Only some people are eligible for an ERC. The IRS has specified rules on who can access ERC refunds and what employees don’t meet the benchmark. For instance, employees whose positions and work were not impacted by the pandemic don’t qualify for a refund. But if a tax advisor reaches out to you and tries to include employees who don’t qualify for this ERC calculation, you should understand that this is a scam. Familiarize yourself with the rules of the IRS, and know what category of your employees fall into this section.

What’s the Best Way to Avoid These Scams?

Understanding how scammers operate can help you subside their attacks. While it may not be easy at first, understand the framework in which the IRS operates and then avoid these scams from occurring:

1. Consult Established Companies

It’s vital that before you start the process of consultation, you check out the company you’re working with thoroughly. If any new or start-up company reaches out to you for tax consultation purposes, you should conduct a background check on their employees and manager. You shouldn’t work with them if there are no details on them. ERC scams mainly stem from these new companies, and they’re always looking to manipulate reputable enterprises for their money.

2. Push For An In-Person Communication

You are well within your rights to contact these scammers for an in-person meeting. You don’t have to limit yourself to communicating on the phone or through email. Filing forms and submitting details for tax reclamation is complicated. You need to iron out many fine details, and sometimes it’s best to see the tax representation in person to get clarification for your situation. However, those running scams will refuse to meet you and give you excuses why they can’t. Some may even conceal their location, demand that you pay the ERC submission fee, and evade questions relating to the ERC to avoid giving much away.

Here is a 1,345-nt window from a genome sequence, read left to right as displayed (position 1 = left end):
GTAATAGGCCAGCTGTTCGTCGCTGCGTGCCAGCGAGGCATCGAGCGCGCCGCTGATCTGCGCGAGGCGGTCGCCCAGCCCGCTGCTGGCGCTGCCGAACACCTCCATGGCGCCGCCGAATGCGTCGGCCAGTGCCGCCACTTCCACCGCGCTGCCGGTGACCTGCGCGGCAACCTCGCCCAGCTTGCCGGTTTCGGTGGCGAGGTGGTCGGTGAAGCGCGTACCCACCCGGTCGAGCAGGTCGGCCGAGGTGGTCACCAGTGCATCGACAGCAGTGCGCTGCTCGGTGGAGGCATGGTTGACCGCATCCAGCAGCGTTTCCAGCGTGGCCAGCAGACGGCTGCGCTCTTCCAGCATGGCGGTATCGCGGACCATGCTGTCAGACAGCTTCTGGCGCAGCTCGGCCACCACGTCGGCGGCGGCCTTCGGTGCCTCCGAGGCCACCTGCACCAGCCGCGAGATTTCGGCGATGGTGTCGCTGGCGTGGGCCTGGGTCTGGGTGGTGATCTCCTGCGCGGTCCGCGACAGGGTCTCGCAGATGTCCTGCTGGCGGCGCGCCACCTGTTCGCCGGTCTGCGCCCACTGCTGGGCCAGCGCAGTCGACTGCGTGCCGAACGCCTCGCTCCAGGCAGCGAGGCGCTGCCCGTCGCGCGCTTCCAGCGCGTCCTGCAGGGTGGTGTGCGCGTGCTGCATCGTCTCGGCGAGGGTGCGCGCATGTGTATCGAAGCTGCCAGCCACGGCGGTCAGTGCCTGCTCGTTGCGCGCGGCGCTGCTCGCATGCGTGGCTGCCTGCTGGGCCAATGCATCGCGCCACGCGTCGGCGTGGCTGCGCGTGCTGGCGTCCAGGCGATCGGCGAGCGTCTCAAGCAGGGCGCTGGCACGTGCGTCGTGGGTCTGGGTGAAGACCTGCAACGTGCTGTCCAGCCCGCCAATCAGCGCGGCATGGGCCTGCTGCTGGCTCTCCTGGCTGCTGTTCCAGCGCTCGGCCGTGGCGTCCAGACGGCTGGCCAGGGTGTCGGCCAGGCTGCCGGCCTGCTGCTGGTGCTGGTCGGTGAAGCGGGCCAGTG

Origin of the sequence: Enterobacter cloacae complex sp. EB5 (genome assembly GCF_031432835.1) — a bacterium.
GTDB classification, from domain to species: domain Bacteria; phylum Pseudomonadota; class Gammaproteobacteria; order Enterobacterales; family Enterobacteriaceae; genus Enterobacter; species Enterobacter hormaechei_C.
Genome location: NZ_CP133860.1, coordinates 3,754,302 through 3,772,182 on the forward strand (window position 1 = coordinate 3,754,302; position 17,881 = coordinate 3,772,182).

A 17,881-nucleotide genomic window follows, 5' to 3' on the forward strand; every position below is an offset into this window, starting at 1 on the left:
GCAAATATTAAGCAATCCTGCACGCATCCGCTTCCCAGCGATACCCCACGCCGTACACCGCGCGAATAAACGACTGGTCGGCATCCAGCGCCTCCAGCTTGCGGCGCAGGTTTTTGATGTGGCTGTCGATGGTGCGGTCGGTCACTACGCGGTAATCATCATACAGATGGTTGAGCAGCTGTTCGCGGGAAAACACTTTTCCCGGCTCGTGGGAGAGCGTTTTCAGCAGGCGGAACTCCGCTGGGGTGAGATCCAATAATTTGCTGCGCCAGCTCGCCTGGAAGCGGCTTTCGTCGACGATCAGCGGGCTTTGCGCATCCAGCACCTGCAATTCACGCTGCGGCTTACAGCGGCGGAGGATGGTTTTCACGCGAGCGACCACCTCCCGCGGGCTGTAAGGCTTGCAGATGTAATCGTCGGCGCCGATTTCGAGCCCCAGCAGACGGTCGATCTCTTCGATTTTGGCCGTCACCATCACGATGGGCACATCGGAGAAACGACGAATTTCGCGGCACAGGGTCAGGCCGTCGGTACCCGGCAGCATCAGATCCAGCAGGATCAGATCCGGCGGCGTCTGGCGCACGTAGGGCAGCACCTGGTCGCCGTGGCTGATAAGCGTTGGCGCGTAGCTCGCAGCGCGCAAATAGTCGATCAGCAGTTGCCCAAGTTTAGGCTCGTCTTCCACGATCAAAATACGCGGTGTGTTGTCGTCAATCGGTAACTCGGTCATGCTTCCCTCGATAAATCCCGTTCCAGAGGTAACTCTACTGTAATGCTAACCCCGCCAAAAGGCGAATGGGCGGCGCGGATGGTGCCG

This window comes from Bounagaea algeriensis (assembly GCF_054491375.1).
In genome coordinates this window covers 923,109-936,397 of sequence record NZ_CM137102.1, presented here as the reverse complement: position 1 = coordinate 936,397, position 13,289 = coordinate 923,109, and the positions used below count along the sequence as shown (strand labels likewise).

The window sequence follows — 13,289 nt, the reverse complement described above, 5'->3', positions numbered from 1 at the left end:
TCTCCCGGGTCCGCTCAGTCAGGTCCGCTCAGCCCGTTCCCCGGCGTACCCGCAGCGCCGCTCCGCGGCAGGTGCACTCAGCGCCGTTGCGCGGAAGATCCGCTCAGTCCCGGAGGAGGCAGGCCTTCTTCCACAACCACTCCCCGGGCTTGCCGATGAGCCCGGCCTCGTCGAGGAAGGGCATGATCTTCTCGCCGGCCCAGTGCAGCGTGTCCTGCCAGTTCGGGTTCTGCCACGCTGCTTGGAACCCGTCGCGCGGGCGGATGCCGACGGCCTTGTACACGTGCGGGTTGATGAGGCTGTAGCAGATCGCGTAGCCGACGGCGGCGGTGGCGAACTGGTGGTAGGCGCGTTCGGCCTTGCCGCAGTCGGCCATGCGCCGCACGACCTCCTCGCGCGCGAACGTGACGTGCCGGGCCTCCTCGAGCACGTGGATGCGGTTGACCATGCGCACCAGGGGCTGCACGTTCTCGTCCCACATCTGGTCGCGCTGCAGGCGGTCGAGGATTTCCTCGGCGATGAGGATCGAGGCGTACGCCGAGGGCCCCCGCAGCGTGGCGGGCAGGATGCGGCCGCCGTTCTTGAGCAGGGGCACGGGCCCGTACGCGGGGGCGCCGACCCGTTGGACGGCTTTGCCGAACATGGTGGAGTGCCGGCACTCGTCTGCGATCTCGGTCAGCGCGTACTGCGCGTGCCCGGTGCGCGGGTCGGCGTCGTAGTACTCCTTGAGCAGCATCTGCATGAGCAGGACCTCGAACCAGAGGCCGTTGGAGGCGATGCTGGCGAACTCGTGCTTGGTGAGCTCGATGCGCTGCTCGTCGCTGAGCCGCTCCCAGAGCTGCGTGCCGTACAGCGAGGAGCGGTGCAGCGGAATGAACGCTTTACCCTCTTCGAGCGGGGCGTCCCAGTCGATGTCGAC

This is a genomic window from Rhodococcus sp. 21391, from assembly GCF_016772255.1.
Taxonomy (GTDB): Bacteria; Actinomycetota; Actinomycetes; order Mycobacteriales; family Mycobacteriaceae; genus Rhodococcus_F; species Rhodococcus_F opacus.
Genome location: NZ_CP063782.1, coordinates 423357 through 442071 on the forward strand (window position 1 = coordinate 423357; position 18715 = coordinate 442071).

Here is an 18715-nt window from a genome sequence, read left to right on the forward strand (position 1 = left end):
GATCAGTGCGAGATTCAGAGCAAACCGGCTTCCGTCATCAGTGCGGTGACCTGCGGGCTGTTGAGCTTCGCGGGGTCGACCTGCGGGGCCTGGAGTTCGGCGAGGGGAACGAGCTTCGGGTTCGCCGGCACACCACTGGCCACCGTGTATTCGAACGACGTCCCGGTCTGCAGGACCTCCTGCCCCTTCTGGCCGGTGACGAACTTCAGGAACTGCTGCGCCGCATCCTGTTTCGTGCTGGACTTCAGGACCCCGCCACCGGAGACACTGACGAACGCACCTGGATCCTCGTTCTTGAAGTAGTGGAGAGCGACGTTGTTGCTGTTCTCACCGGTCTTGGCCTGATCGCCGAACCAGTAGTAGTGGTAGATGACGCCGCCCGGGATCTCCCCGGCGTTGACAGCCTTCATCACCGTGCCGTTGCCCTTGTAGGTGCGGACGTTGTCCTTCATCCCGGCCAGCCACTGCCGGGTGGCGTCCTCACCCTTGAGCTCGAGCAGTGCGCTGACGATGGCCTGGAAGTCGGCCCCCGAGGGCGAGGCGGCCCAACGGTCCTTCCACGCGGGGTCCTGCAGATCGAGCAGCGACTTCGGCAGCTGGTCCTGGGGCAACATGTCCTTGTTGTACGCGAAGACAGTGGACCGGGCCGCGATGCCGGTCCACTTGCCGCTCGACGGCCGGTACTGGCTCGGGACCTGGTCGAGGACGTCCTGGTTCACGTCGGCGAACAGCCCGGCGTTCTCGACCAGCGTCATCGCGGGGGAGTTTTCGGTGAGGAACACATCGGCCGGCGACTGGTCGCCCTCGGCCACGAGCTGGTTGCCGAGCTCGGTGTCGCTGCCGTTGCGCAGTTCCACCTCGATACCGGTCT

3. Find Out Why You Got Audited

If your company gets audited, it may be hard for you to claim the ERC credit. IRS audits are technical processes that usually indicate that you have filed your taxes improperly and need to revisit books. An audit may happen in extreme cases if the IRS believes you’re committing tax fraud. 

For this reason, if you get issues with an auditing form, you must find out why. Legitimate tax consultants and accounting professionals will guide you through your problem with minimal hassle. 

4. Confirm Your ERC Eligibility Status

The IRS defines specific criteria you must fulfill to get evidence for your ERC eligibility. Scammers may only swipe for cash without giving you any confirmation or details of why you were selected or rejected from submitting for ERC. Most reasons are simple: if your company was prospering during the pandemic, had no trouble controlling cash flow, and was able to retain employee wages, you may not qualify for ERC, and there’s no reason for you to reach out to a third party in an attempt to file a claim. 

Final Thoughts

Businesses need all the help they can get to manage and maintain their enterprise. This was the case during the pandemic of 2019, when the virus heavily impacted companies all over the US. As a result, the government offered incentives like the ERC to help these enterprises stay afloat. However, when it comes to implementing new policies or allowing people to apply for more tax relaxation, it’s not uncommon for scammers to intervene and extort you for money. Therefore the only way you can stay vigilant and not fall victim to these scammers includes by ensuring you understand the ERC rules, refusing to work with fraudulent companies, and staying in touch with the IRS instead of a third party to ensure all your books are in order.